A scientific team from the Institute for Regenerative Medicine of the University of Zurich, along with collaborators in the U.K. and the U.S., say they have demonstrated that dysfunctional microglial cells contribute to the loss of synapses in Alzheimer's disease (AD) and other neurodegenerative diseases. These scavenger cells usually monitor the function of neurons in the brain by removing excess synapses during development or toxic protein aggregates. Until now, their role in neurodegenerative disorders has remained controversial, according to the researchers.

The researchers report their finding (“TDP-43 Depletion in Microglia Promotes Amyloid Clearance but Also Induces Synapse Loss”) in Neuron.

In an initial step, the investigators examined the effect that certain risk genes for AD have on the production of the β-amyloid peptide. They found no effect in neurons. This led the researchers then to examine the function of these risk genes in microglial cells, where they made a discovery: If they turned off the gene for the TDP-43 protein (a DNA–RNA binding protein encoded by the Tardbp gene) in these scavenger cells, these cells remove β-amyloid very efficiently. This is due to the fact that the lack of TDP-43 protein in microglia led to an increased scavenging activity (phagocytosis).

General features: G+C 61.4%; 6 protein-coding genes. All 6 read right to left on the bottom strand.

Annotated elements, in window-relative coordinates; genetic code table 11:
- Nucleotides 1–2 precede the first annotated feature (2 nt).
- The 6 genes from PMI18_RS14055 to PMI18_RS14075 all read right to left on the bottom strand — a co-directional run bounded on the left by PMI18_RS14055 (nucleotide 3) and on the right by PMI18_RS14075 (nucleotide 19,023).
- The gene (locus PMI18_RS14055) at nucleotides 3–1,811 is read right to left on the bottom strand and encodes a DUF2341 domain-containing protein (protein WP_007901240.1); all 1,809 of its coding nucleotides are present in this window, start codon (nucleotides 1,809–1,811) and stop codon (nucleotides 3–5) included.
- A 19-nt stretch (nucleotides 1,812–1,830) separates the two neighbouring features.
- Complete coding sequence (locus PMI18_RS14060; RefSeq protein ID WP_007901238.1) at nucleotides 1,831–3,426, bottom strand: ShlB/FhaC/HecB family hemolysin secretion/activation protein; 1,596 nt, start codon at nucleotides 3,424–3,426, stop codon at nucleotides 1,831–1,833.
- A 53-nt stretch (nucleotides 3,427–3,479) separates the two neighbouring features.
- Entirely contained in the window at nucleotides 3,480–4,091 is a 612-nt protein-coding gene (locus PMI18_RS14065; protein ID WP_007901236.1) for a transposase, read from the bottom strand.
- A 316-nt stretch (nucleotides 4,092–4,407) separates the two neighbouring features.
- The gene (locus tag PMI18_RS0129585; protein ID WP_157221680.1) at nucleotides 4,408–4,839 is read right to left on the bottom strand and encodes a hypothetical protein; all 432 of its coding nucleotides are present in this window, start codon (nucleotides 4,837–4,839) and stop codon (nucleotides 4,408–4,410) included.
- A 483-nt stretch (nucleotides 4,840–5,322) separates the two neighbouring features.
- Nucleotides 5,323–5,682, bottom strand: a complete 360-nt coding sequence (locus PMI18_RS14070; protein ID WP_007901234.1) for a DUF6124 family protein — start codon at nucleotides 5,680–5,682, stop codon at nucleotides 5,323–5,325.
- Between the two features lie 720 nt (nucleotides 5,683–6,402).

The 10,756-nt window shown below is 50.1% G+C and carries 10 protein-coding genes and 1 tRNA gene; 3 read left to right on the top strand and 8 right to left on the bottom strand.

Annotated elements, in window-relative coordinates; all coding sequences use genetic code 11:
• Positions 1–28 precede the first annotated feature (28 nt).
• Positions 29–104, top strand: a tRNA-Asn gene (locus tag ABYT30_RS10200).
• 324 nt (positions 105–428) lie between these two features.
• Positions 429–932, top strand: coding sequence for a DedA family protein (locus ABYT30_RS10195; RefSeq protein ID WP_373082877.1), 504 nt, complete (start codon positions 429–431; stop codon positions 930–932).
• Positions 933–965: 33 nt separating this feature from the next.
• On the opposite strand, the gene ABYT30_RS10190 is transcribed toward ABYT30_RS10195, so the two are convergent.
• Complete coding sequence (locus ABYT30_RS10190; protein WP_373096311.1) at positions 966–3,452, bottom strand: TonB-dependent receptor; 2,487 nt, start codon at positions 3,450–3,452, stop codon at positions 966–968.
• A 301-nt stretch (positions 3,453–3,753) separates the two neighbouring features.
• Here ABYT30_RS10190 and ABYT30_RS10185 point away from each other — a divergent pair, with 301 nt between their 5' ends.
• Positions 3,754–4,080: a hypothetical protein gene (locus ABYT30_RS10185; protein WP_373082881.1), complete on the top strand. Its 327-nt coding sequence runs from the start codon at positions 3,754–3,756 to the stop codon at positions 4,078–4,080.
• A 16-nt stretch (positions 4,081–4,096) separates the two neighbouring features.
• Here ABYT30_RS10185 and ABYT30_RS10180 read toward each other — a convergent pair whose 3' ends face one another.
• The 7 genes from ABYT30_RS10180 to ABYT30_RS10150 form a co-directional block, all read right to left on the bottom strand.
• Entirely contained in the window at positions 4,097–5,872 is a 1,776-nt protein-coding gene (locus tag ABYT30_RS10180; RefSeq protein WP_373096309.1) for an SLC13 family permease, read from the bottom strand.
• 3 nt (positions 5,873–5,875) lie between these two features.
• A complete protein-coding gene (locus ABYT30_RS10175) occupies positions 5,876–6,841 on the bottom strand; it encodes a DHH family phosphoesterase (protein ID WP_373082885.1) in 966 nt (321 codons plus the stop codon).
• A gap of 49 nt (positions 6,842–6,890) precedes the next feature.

In the next step, researchers used mice, which acted as a disease model for AD. In this case, as well, they switched off TDP-43 in microglia and observed once more that the cells efficiently eliminated the β-amyloid. Surprisingly, the increased scavenging activity of microglia in mice led also to a significant loss of synapses at the same time. This synapse loss occurred even in mice that do not produce human amyloid. This finding that increased phagocytosis of microglia can induce synapse loss led researchers to hypothesize that perhaps, during aging, dysfunctional microglia could display aberrant phagocytic activity.

“Clinical examination from TDP-43 pathology cases reveal a considerably reduced prevalence of AD and decreased amyloid pathology compared to age-matched healthy controls, confirming our experimental results,” wrote the scientists. “Overall, our data suggest that dysfunctional microglia might play a causative role in the pathogenesis of neurodegenerative disorders, critically modulating the early stages of cognitive decline.”

“Nutrient deprivation or starvation-like mechanism during aging could enhance phagocytic mechanism in microglia and this could lead to synaptic loss,” said Lawrence Rajendran, M.D., head of the Swiss lab.

The results show that the role of microglial cells in neurodegenerative diseases like AD has been underestimated. It is not limited to influencing the course of the disease through inflammatory reactions and the release of neurotoxic molecules as previously assumed.

Instead, this study shows that microglial cells can actively induce neurodegeneration. “Dysfunction of the microglial cells may be an important reason why many AD medications reduce the amyloid plaques in clinical testing, but the cognitive functions in patients do not lead to improvement,” added Dr. Rajendran.

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